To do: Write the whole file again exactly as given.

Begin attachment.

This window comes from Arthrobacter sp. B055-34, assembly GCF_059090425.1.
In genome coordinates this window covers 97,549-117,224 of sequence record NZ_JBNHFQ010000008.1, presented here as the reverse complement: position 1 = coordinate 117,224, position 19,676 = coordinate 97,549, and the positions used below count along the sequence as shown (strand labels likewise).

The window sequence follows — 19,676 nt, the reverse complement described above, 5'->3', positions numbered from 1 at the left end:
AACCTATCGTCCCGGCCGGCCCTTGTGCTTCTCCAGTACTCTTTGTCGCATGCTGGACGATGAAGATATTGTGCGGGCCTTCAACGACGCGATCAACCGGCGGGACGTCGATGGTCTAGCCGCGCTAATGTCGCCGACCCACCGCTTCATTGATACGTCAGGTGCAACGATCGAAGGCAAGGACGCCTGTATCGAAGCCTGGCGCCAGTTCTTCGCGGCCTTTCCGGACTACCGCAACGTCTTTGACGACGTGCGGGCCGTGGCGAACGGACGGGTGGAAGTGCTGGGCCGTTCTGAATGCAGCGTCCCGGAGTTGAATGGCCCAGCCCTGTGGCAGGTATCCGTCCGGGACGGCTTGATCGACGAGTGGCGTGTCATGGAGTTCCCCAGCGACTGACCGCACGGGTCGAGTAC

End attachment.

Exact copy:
This window comes from Arthrobacter sp. B055-34, assembly GCF_059090425.1.
In genome coordinates this window covers 97,549-117,224 of sequence record NZ_JBNHFQ010000008.1, presented here as the reverse complement: position 1 = coordinate 117,224, position 19,676 = coordinate 97,549, and the positions used below count along the sequence as shown (strand labels likewise).

The window sequence follows — 19,676 nt, the reverse complement described above, 5'->3', positions numbered from 1 at the left end:
AACCTATCGTCCCGGCCGGCCCTTGTGCTTCTCCAGTACTCTTTGTCGCATGCTGGACGATGAAGATATTGTGCGGGCCTTCAACGACGCGATCAACCGGCGGGACGTCGATGGTCTAGCCGCGCTAATGTCGCCGACCCACCGCTTCATTGATACGTCAGGTGCAACGATCGAAGGCAAGGACGCCTGTATCGAAGCCTGGCGCCAGTTCTTCGCGGCCTTTCCGGACTACCGCAACGTCTTTGACGACGTGCGGGCCGTGGCGAACGGACGGGTGGAAGTGCTGGGCCGTTCTGAATGCAGCGTCCCGGAGTTGAATGGCCCAGCCCTGTGGCAGGTATCCGTCCGGGACGGCTTGATCGACGAGTGGCGTGTCATGGAGTTCCCCAGCGACTGACCGCACGGGTCGAGTAC